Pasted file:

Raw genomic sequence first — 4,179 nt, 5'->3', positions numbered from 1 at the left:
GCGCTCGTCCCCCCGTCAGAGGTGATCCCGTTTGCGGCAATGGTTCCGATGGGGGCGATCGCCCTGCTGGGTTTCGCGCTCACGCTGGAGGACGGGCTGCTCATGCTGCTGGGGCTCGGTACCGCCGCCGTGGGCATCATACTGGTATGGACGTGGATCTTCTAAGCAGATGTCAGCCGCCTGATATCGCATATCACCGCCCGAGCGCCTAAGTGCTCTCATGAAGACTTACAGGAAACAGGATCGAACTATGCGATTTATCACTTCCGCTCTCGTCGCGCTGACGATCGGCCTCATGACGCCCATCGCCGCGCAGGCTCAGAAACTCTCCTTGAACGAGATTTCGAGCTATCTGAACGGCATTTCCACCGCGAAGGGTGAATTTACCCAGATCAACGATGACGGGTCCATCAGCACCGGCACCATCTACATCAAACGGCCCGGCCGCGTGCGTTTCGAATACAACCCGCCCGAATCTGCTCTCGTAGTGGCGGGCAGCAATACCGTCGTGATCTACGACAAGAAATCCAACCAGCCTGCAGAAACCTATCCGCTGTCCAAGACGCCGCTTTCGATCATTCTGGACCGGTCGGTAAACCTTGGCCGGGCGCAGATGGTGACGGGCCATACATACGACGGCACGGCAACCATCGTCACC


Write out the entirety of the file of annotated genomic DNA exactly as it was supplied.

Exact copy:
Raw genomic sequence first — 4,179 nt, 5'->3', positions numbered from 1 at the left:
GCGCTCGTCCCCCCGTCAGAGGTGATCCCGTTTGCGGCAATGGTTCCGATGGGGGCGATCGCCCTGCTGGGTTTCGCGCTCACGCTGGAGGACGGGCTGCTCATGCTGCTGGGGCTCGGTACCGCCGCCGTGGGCATCATACTGGTATGGACGTGGATCTTCTAAGCAGATGTCAGCCGCCTGATATCGCATATCACCGCCCGAGCGCCTAAGTGCTCTCATGAAGACTTACAGGAAACAGGATCGAACTATGCGATTTATCACTTCCGCTCTCGTCGCGCTGACGATCGGCCTCATGACGCCCATCGCCGCGCAGGCTCAGAAACTCTCCTTGAACGAGATTTCGAGCTATCTGAACGGCATTTCCACCGCGAAGGGTGAATTTACCCAGATCAACGATGACGGGTCCATCAGCACCGGCACCATCTACATCAAACGGCCCGGCCGCGTGCGTTTCGAATACAACCCGCCCGAATCTGCTCTCGTAGTGGCGGGCAGCAATACCGTCGTGATCTACGACAAGAAATCCAACCAGCCTGCAGAAACCTATCCGCTGTCCAAGACGCCGCTTTCGATCATTCTGGACCGGTCGGTAAACCTTGGCCGGGCGCAGATGGTGACGGGCCATACATACGACGGCACGGCAACCATCGTCACC